Thursday, March 19, 2015
Medinet Habu (Djemet)
Called a MIGDOL, or Syrian-style fortress, Ramesses III’s monument at Medinet Habu depicts Egypt’s defeat of the SEA PEOPLES of the time. A pylon and pavilion gate open onto a courtyard with pillars. The royal residence was attached to this enclosure, which leads to a second court and a pillared complex containing a treasury and sanctuaries for the barks of Ramesses III and the gods Amun, KHONS (1), MONTU, and MUT. Two statues of the goddess SEKHMET guard the entrance. There is also a WINDOW OF APPEARANCE in this area, as well as a chapel honoring the ENNEAD and chapels of the gods RÉ, PTAH, SOKAR, and the deified Ramesses III. Other pylons and courts, and a SACRED LAKE, lead to vestibules and an elaborate HYPOSTYLE HALL. The sanctuary connected to this hall has a FALSE DOOR depicting Ramesses III as the deity Amun-Ré. A stairway leads to the roof, where solar ceremonies were conducted, and Osiride statues of Ramesses III grace some areas.
The original temple foundation dating to the Eighteenth Dynasty was actually started by TUTHMOSIS I (r. 1504–1492 B.C.E.) and was called “Splendor of the West” or “Amun is Splendid in Thrones.” Hatshepsut directed much of the construction of the temple, but the dedication and opening of the site dates to the reign of Tuthmosis III. Four additional chapels in the complex were added during the Twenty-fifth (712–657 B.C.E.) and Twenty-sixth (664–525 B.C.E.) Dynasties. The mortuary cult of the GOD’S WIFE OF AMUN, or Divine Adoratrices of Amun, was also displayed in the complex. A columned forecourt honoring the Divine Adoratrice AMENIRDIS (1), a daughter of KASHTA (770–750 B.C.E.), and her burial site are part of the complex. The chapel of the Divine Adoratrices NITOCRIS (2) and SHEPENWEPET (1) are also in Medinet Habu.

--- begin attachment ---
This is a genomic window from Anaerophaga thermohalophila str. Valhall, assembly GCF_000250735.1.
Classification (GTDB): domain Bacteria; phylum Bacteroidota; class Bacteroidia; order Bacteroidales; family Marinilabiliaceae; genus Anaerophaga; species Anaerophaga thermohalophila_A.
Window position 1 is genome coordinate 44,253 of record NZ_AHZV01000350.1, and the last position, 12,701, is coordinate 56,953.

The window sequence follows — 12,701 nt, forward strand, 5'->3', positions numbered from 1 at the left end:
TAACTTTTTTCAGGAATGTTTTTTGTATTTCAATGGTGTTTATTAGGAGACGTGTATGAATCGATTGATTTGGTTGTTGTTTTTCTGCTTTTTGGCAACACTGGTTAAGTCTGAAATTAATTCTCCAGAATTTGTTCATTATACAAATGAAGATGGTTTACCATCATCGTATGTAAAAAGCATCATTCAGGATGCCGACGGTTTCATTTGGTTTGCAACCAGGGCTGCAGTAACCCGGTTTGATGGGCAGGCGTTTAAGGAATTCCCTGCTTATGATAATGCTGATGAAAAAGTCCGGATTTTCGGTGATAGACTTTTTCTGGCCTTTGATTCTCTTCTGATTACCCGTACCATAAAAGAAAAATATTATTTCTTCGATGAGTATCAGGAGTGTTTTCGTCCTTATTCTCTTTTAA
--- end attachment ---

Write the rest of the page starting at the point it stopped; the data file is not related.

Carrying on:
The royal residence attached to the fortress was made out of mud brick and was decorated with stones and glazed tiles. Private apartments, vestibules, double staircases, and columned halls adjoined barracks, magazines, and workshops. The rulers of later historical periods refurbished and maintained Medinet Habu. In some troubled periods, the people of Thebes moved into the complex and kept it fortified and secure.